145 research outputs found

    Transit Node Routing Reconsidered

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    Transit Node Routing (TNR) is a fast and exact distance oracle for road networks. We show several new results for TNR. First, we give a surprisingly simple implementation fully based on Contraction Hierarchies that speeds up preprocessing by an order of magnitude approaching the time for just finding a CH (which alone has two orders of magnitude larger query time). We also develop a very effective purely graph theoretical locality filter without any compromise in query times. Finally, we show that a specialization to the online many-to-one (or one-to-many) shortest path further speeds up query time by an order of magnitude. This variant even has better query time than the fastest known previous methods which need much more space.Comment: 19 pages, submitted to SEA'201

    Lower Bounds in the Preprocessing and Query Phases of Routing Algorithms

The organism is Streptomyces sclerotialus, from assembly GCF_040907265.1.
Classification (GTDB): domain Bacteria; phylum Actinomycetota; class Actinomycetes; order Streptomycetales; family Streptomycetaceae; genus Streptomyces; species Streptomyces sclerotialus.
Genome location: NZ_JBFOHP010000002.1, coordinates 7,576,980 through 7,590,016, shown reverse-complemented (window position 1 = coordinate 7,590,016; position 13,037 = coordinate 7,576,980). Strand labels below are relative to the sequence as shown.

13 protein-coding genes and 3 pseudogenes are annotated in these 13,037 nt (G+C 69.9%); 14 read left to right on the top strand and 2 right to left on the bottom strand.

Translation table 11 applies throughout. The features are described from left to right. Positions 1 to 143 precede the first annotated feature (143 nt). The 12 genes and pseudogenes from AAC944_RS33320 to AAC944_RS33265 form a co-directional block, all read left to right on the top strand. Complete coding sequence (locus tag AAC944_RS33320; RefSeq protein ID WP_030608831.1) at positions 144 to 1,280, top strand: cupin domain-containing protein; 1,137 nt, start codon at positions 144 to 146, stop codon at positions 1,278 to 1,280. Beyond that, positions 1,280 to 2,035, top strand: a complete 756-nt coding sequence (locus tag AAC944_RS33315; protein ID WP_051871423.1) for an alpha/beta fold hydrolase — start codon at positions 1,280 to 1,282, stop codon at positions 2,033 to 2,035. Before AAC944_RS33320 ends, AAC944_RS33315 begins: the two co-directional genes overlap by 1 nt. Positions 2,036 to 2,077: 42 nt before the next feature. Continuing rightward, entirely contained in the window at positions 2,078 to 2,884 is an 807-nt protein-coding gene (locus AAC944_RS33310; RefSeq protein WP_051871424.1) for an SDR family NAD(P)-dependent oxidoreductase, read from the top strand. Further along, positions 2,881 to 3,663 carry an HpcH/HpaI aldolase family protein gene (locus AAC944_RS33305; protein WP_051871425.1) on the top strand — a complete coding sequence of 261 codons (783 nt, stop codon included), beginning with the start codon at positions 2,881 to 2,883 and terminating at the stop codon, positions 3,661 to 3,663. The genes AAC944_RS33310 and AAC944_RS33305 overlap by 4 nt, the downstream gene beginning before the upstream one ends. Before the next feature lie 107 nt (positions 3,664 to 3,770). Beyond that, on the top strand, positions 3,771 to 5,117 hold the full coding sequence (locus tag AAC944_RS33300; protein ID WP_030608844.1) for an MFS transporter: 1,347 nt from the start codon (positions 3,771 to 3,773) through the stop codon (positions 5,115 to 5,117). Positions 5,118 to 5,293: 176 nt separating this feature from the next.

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    In the last decade, there has been a substantial amount of research in finding routing algorithms designed specifically to run on real-world graphs. In 2010, Abraham et al. showed upper bounds on the query time in terms of a graph's highway dimension and diameter for the current fastest routing algorithms, including contraction hierarchies, transit node routing, and hub labeling. In this paper, we show corresponding lower bounds for the same three algorithms. We also show how to improve a result by Milosavljevic which lower bounds the number of shortcuts added in the preprocessing stage for contraction hierarchies. We relax the assumption of an optimal contraction order (which is NP-hard to compute), allowing the result to be applicable to real-world instances. Finally, we give a proof that optimal preprocessing for hub labeling is NP-hard. Hardness of optimal preprocessing is known for most routing algorithms, and was suspected to be true for hub labeling